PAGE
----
Among the 50 patients who participated in the initial visit, 35 took part in the follow-up visit at 8 weeks, with 15 of the enrolled patients having dropped out. Only 27 of the 35 patients had retrospective ratings of childhood ADHD symptoms, thereby meeting the requirements for the diagnosis of ADHD. Among these 27 patients, there was a significant difference (P = .025) in the clinical ratings for depression (HDRS-21) at 8-week follow-up between those with ADHD and those without ADHD, with those patients with the disorder presenting lower scores. However, at 8-week follow-up, there was no difference seen in the YMRS and GAF scores between the patients with ADHD and those without ADHD. When single symptom ratings of the applied assessment instruments were considered, no significant differences between patients with or without ADHD were found at 8-week follow-up.


Previous studies addressing the complex ADHD/bipolar disorder comorbidity have not quantified the clinical severity of the concomitant conditions. Such a limitation may significantly impact the homogeneity of the samples and limit the reproducibility of the results. The methodology applied in this study offers the advantage of quantitatively assessing the severity of the bipolar relapse at the moment of the dual diagnostic screening.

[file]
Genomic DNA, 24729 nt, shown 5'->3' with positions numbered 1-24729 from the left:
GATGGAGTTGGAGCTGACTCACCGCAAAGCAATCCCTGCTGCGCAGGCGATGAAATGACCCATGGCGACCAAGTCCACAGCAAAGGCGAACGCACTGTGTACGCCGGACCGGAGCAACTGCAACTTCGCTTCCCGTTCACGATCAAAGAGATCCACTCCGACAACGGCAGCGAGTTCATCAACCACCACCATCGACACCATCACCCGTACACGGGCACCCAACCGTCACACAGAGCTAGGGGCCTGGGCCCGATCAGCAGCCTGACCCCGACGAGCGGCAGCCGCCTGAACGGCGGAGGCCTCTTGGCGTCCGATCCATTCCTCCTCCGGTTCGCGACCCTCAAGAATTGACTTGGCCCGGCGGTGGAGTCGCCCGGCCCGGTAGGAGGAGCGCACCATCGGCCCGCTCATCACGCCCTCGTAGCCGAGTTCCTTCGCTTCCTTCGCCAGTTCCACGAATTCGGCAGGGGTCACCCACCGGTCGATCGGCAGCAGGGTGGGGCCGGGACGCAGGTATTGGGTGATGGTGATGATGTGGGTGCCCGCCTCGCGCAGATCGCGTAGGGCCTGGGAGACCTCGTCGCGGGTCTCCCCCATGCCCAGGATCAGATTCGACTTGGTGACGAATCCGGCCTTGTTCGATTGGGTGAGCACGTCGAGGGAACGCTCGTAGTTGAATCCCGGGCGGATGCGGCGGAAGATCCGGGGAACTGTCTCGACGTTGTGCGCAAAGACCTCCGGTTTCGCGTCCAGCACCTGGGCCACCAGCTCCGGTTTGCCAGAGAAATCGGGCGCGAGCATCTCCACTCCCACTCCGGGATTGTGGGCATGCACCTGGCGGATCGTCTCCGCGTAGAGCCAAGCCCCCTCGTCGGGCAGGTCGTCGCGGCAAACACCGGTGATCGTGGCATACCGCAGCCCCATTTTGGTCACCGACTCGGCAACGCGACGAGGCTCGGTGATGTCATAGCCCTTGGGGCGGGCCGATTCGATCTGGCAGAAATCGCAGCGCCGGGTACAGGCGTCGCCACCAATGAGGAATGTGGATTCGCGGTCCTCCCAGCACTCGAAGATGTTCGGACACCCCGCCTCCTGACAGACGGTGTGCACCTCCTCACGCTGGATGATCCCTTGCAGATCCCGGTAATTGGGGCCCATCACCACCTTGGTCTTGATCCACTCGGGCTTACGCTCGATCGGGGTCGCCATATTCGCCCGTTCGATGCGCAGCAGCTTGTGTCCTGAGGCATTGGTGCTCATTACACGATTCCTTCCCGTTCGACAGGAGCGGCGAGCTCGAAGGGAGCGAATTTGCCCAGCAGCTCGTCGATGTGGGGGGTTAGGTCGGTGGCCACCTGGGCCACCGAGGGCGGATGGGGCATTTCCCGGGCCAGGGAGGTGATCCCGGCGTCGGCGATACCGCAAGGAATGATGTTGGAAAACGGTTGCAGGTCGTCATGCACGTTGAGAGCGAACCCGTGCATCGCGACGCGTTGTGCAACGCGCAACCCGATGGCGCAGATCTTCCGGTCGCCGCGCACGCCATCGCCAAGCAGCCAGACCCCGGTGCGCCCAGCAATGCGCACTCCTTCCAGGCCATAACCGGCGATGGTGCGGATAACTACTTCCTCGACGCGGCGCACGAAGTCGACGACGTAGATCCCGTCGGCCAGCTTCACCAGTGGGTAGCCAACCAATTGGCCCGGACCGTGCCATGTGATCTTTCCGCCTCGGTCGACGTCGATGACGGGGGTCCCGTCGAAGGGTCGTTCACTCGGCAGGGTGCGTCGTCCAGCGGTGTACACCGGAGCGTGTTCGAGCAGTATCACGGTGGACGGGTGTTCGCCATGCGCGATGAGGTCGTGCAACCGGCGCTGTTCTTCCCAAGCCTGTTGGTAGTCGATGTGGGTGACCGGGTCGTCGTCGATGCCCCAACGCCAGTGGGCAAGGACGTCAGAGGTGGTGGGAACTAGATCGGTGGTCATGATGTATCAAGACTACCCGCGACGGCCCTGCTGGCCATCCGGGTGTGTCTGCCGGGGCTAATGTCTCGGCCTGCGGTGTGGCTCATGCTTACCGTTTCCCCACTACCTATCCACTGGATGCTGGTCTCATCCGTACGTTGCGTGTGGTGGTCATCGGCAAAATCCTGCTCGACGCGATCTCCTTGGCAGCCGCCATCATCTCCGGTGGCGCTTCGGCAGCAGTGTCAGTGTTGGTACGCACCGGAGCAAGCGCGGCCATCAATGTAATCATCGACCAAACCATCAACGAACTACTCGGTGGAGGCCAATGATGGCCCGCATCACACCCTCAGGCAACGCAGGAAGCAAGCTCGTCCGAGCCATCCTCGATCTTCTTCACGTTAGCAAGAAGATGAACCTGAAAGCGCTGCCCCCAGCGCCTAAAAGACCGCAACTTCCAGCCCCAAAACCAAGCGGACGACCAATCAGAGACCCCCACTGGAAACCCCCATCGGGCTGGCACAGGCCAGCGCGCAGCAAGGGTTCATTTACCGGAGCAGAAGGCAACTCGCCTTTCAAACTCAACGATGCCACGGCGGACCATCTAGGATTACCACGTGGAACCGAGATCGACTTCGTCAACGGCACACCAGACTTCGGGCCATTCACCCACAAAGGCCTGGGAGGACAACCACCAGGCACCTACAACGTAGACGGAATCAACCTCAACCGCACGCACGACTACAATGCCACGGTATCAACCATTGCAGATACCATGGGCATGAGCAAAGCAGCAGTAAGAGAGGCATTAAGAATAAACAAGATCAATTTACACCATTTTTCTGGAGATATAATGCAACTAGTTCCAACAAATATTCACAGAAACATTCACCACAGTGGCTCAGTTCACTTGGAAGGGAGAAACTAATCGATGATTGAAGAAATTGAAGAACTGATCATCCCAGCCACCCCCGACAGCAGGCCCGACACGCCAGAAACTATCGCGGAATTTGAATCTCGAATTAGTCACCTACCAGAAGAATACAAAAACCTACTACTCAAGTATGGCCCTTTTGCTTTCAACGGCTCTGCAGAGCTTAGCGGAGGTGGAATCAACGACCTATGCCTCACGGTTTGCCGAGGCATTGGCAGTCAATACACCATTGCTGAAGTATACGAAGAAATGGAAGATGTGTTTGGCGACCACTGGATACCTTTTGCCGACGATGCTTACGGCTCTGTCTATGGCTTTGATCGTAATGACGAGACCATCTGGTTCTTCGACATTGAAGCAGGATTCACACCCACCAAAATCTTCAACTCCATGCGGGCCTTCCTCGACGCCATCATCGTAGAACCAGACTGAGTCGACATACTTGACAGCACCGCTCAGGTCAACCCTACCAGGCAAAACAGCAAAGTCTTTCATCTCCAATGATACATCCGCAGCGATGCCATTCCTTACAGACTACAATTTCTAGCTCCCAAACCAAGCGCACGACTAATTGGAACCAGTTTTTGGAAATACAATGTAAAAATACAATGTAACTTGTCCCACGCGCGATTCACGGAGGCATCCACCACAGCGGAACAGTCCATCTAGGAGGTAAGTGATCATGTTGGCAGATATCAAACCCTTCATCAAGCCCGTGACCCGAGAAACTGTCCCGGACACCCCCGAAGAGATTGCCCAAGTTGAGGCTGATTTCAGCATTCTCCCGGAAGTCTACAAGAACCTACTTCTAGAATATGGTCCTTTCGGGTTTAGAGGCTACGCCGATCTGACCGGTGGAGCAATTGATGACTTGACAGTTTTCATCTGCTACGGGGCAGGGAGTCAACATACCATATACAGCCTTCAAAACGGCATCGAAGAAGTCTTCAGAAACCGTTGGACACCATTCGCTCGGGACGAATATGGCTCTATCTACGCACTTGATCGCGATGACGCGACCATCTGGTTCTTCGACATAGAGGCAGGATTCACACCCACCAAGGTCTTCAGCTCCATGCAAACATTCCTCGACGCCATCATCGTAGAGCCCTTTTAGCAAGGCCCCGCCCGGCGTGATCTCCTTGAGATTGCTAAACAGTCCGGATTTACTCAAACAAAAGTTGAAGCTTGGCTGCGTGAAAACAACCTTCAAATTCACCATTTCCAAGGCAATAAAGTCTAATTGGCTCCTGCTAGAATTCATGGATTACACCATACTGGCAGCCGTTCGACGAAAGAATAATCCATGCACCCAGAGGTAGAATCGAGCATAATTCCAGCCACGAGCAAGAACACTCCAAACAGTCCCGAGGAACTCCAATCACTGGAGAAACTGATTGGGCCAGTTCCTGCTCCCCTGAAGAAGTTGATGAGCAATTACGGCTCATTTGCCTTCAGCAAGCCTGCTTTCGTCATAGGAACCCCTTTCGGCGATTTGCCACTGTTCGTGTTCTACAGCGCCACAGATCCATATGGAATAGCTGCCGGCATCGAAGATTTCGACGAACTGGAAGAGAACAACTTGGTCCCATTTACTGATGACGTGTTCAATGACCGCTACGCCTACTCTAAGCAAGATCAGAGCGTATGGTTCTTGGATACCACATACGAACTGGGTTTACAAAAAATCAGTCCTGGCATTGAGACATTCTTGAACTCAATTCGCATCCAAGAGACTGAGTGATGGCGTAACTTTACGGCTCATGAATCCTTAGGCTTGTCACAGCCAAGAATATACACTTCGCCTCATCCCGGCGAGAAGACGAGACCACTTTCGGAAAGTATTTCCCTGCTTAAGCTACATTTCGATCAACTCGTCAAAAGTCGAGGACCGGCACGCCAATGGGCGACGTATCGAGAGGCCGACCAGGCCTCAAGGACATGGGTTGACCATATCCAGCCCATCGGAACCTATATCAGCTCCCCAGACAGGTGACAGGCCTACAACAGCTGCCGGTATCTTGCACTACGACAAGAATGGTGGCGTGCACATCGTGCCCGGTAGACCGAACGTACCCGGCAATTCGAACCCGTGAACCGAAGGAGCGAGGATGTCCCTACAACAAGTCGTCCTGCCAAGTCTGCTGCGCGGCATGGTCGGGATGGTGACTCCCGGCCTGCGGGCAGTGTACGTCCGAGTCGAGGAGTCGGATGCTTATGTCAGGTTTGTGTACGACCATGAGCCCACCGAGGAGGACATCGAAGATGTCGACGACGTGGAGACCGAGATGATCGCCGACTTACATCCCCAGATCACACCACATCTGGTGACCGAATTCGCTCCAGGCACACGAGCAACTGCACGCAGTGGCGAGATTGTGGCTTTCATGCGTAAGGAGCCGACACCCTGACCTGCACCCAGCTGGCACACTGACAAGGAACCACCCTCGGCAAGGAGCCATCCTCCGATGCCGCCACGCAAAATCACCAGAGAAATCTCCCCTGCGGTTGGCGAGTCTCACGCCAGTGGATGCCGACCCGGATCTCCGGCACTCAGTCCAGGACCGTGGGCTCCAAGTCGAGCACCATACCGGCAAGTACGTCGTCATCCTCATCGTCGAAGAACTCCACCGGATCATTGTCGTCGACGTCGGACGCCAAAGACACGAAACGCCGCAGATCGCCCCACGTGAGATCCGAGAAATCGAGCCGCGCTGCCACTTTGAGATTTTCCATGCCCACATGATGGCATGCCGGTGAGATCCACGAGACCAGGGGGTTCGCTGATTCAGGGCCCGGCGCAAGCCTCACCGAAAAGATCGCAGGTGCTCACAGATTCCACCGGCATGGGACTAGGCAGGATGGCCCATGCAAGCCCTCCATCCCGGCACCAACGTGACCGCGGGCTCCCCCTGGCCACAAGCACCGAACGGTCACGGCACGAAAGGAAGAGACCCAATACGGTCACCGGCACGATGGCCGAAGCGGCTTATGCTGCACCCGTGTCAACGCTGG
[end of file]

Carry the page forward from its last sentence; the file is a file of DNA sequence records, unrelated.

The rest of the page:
In this study, the majority (82%) of the patients diagnosed with an acute episode of bipolar disorder did screen positive for ADHD when the MINI was used. These results support the difficulty of recognizing comorbid ADHD in acute patients with bipolar disorder. When the diagnosis is based on information provided by the patient, mood-induced cognitive impairments may affect the accuracy with regard to the lifetime history and the evaluation of functional impairment. The confirmation of childhood-onset ADHD symptoms reduced the rate of patients diagnosed with ADHD comorbidity to 26%, which is closer to the rate previously found in the community in other studies. We attribute the higher rate of comorbidity found in our study to possible higher sensitivity of the retrospective ratings and to biases related to the sample selection (admitted patients). Unexpectedly, the study results do not support our presumption that patients with ADHD have more severe, acute clinical presentations than those without this comorbid burden.